order providers to make sure calls go through to rural areas, and that the most
    onerous reporting requirements would phase out as phone service to rural areas
    became more reliable again. This proposal got a 5-0 vote, with even the
    Republican Commissioners noting that making sure that calls go through
    everywhere in the country is absolutely at the core of the FCC’s responsibility.

    In the world that Comcast envisions, however, the FCC would
    do absolutely nothing – because it would not have any authority to deal with
    the rural call completion problem. Not because Comcast is necessarily causing
    the problem, or because Comcast hates rural people. Heck, all things being
    equal, I’m sure Comcast would love to see rural folks get all their calls. But
    it’s not Comcast’s problem, so Comcast  doesn’t really care (certainly not enough to
    incur any additional expense or acknowledge any FCC authority). Comcast’s
    footprint is entirely urban/suburban. Sure, some small percentage of Comcast
    customers get frustrated when they can’t call a bed & breakfast in a small
    town in Vermont or can’t call home to Smalltown, TX (population 150) on
    Mother’s Day. But that is such a tiny portion of their overall call volume that
    Comcast doesn’t even notice.

    By contrast, actually keeping records on call routing is a
    very big deal to Comcast. It’s not really the money and inconvenience (although
    obviously Comcast would rather not spend the money or be bothered so it can
    complete 5-10 calls to Smalltown a month). Comcast’s big worry is that this
    means regulating voice-over-IP, which uses Internet protocols, and therefore
    such a regulation is perilously close to – gasp! – regulating the internet! Imagine
    if we blew away the magic IP pixie dust that repels regulators and made IP just
    one more technology for moving voice around? From Comcast’s perspective, that
    cannot be good. Ever.

    So as between making sure folks in rural America get
    reliable phone service versus acknowledging the FCC needs to retain some
    authority over the IP-phone network, the rational Comcast reaction is: “Sorry
    rural America, we regard you as acceptable collateral damage to keep us
    regulation free.”

    Nor does this end at rural America. The problem is (assuming
    we don’t care about rural America), this is a network. The problems are going
    to continue to proliferate. By the time even Comcast is willing to admit that
    something might go wrong, we will have the telecom equivalent of the subprime
    loan meltdown. Frankly, I’d rather avoid that – but I understand why Comcast
    thinks it’s worth the risk.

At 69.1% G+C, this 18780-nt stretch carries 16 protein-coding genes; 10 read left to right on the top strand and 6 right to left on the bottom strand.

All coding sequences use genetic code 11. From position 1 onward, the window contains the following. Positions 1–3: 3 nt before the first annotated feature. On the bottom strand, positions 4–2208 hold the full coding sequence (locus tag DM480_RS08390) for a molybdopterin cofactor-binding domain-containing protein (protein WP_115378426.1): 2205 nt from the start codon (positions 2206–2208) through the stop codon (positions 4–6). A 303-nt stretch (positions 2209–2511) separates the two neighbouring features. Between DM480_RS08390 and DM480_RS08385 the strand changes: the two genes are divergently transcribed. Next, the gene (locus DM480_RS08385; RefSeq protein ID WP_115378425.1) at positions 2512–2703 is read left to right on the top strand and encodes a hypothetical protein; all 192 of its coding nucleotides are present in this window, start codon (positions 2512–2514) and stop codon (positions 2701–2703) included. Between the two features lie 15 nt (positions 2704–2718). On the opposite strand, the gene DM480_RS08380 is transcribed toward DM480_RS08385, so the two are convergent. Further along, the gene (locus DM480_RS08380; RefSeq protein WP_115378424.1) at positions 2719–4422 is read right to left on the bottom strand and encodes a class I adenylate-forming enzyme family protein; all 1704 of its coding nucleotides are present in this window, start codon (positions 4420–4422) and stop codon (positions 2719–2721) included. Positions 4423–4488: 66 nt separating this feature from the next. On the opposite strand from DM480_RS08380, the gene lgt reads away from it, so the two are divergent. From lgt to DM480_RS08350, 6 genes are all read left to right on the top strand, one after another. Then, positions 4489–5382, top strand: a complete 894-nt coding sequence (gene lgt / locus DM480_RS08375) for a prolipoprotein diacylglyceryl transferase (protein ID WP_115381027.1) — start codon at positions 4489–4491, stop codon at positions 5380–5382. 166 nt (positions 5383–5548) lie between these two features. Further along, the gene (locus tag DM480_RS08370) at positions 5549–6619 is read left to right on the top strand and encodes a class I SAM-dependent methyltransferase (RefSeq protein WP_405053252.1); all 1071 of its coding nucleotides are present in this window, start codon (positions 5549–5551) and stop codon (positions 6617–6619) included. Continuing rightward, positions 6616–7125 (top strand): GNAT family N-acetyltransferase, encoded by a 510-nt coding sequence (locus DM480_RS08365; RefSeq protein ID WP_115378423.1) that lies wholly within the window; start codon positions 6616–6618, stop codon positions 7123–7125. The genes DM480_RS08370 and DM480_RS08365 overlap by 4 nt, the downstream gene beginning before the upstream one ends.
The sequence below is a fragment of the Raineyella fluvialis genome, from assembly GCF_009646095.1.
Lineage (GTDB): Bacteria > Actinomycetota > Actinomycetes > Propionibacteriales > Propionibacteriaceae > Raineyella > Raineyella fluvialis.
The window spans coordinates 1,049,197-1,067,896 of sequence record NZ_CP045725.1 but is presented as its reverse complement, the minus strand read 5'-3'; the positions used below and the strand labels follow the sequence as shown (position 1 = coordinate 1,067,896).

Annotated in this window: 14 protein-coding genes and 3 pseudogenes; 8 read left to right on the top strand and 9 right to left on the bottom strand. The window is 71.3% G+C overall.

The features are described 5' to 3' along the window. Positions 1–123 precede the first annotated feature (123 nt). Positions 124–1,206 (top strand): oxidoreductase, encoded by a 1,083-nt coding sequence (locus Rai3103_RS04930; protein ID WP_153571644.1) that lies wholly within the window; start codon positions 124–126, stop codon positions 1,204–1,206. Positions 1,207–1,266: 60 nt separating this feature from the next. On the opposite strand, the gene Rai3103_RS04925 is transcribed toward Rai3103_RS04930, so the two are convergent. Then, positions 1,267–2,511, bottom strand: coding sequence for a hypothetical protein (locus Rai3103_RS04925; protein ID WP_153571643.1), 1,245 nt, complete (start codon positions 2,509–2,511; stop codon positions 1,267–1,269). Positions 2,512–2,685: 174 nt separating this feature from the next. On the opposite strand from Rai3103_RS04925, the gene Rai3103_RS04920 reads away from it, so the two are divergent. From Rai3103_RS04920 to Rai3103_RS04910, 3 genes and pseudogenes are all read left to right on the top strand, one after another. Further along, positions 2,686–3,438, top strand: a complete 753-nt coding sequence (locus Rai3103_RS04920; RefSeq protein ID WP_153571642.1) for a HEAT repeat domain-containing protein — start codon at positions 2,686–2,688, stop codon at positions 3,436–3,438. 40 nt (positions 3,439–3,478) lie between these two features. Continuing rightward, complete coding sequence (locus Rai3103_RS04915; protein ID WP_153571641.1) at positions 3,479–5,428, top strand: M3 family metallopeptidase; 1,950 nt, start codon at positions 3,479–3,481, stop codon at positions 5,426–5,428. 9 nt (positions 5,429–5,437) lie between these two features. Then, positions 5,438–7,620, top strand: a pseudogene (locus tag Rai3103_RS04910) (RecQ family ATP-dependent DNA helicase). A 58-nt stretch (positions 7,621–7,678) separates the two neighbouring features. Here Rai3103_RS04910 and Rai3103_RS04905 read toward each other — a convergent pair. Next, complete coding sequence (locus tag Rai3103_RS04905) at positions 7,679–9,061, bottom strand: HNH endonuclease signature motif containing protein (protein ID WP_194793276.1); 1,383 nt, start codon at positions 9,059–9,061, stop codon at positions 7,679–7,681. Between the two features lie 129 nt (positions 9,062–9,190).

Why Do We Care What
    Comcast Thinks?

    So if Comcast is the lone, whacky outsider, why do we care
    what Comcast thinks, especially at this early stage?

    Let me start with why I personally find this so scary. My
    nightmare scenario is Comcast decides it won’t interconnect with someone unless
    it gets paid what it thinks access to its 10 million voice subscribers is worth
    – because that’s how things are done in the cable world. But this isn’t the
    cable world, where Comcast holding up Viacom over carriage rights can mean I
    miss The Daily Show for a while.

    If Comcast holds up Frontier or AT&T Wireless, it means
    millions of people can’t call home, can’t call their businesses, and
    potentially can’t call 9-1-1. That’s not an inconvenience, that is a disaster.

    Comcast needs to acknowledge that we need some kind of
    oversight so that phone calls to rural America go through, consumers can still
    count on their phone calls staying private, and the network bloody well works reliably and consistently.

    Because whether it’s merely hubris or an actual intent to
    exploit its market power, the sad truth is that Comcast is the one company big
    enough to totally crash the U.S. communication networks through unilateral
    action of its own. Comcast is not simply too big to fail, it’s in a special
    regulatory category all its own called “too big to be allowed to screw up.”

    The fact that Comcast can blithely start a proceeding of
    this magnitude and importance by essentially saying “we’re so big we’ll always
    be better off with no rules” is probably the best argument for making sure the
    FCC has the authority to deal with the inevitable disaster this kind of
    arrogance causes.